Talent management is the American management theory that concludes that the very best performing organizations are the one who have leaders obsessed with hiring, developing, ranking, and ruthlessly evaluating with candor their talent. Enron was the ultimate “talent management” organization. The demise of Enron cost shareholders more than $11 billion. The stock went from a high of $90/share to a $1/share in just one year.
You might think we could learn from this epic business debacle of Enron but some of us didn’t. I am referring to the authors of a new book confirming the value of talent management. I won’t give the title because I don’t want to promote something I believe is so clearly incomplete and nearly criminally wrong. Smart people can be VERY wrong and I believe this book confirms it. It’s another example of leadership malpractice.
McKinsey & Company promoted talent management in the late 1990’s and Enron became the poster child for its practices. GE was also a big proponent. Of course Enron and GE were both very successful for a while. We know the story of Enron. GE was also very successful and propelled Jack Welch to celebrity status for management gurus. However, GE has lost its luster too by going from a high of around $50/share in 2001 when Jack Welch retired to around $22/share today.
OK, I know there are numerous factors for these failures and one could argue that the McKinsey theory of talent management is not the major factor. However, managing talent is not the most effective management theory for today’s complex global economy and any book that tries to persuade me is a wasted read for two reasons:
- This thinking is inconsistent with systems thinking and systems thinking must be at the heart of any management orthodoxy.
- Managing talent creates a dependency on managers by employees and that damages the organizations ability to adapt to change and prevents long-term optimization and predictability.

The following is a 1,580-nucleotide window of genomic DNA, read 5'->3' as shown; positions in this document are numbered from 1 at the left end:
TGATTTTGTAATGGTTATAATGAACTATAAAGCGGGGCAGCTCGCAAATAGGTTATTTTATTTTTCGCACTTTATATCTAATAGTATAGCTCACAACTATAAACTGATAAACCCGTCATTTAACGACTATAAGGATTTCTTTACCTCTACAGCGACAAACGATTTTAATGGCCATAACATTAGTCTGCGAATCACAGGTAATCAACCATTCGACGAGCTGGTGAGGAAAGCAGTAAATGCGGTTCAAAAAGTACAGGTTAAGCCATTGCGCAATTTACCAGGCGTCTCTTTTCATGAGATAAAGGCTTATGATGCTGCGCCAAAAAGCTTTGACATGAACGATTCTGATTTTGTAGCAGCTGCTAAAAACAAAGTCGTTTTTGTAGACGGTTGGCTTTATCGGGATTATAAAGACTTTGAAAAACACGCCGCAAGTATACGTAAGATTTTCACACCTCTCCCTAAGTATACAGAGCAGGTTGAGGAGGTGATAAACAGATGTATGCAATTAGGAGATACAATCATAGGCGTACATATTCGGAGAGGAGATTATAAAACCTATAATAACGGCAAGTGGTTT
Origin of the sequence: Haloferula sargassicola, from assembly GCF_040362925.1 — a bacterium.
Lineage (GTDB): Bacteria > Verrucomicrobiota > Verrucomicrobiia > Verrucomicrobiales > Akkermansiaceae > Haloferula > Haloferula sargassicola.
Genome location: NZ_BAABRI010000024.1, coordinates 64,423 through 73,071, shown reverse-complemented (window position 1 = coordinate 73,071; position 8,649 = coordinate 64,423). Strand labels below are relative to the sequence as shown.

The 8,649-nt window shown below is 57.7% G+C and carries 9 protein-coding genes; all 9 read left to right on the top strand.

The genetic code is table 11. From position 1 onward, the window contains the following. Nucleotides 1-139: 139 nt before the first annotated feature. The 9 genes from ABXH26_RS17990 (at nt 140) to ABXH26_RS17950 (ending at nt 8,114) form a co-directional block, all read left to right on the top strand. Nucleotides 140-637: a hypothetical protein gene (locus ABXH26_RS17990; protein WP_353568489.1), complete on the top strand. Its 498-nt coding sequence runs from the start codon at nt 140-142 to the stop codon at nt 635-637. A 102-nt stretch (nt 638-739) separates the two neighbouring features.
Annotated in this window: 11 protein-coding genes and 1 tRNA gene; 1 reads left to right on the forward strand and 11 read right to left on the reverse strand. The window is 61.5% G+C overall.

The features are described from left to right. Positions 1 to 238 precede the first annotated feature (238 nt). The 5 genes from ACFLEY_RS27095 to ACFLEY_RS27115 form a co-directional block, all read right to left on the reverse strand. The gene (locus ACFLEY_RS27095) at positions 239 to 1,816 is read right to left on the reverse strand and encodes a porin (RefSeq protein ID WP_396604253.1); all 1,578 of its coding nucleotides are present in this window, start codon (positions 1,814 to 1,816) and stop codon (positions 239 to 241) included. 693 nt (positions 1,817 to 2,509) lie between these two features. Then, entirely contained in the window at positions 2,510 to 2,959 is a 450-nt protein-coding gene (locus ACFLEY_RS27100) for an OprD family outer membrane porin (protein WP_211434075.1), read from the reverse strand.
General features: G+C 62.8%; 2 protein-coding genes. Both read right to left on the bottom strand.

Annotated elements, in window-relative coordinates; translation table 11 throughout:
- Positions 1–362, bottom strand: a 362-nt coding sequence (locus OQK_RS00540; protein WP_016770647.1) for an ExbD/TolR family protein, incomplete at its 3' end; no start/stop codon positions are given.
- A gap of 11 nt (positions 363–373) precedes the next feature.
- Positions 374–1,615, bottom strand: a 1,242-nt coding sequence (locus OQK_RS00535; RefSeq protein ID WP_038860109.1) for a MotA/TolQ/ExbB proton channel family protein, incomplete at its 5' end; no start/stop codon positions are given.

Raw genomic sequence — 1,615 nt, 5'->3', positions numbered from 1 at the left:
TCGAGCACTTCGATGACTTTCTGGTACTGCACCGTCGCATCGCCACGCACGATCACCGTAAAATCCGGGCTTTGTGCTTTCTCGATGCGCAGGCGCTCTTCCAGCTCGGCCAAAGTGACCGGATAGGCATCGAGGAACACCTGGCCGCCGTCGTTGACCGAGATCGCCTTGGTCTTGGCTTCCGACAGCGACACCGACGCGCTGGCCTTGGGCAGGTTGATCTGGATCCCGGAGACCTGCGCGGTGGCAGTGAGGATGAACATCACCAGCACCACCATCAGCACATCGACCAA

Talent management demands the manager rank the talent and disproportionately reward the “top” performers while “yanking” the poor performers out. They often call it “rank and yank.” This policy and practice creates a high degree of competition, back-biting, cheating, hiding negative information, and all around dysfunctional behaviors. In systems thinking everyone must cooperate to optimize the system over the long-term. System thinking requires total transparency, complete integrity, and optimum cooperation. “Ranking and yanking” is consistent with short-term thinking and that often destroys the cooperation.
In a social system, which is what organizations are, the quality of the interactions between the parts in the system is more important for performance than the quality of the parts. For example, try building the very best car by taking the best parts from numerous different auto manufacturers and building a hybrid car from those best parts. It won’t work. Why? The parts don’t interact optimally.
Even so, most Human Resources managers are continuously looking for better ways to find and retain the very best talent. This is their constant quest. They are sure that if they find the very best talent it will improve the quality, productivity, and performance of the entire organization. Hogwash! The phrase “hogwash” derived in the 15th century from the left over swill that kitchen workers often fed to pigs. It was cheap and poorly made. This strategy of attempting to improve organizational performance by attracting the best talent is another example of leadership malpractice and hogwash. This must stop. Instead we must improve the system and the interactions between the parts.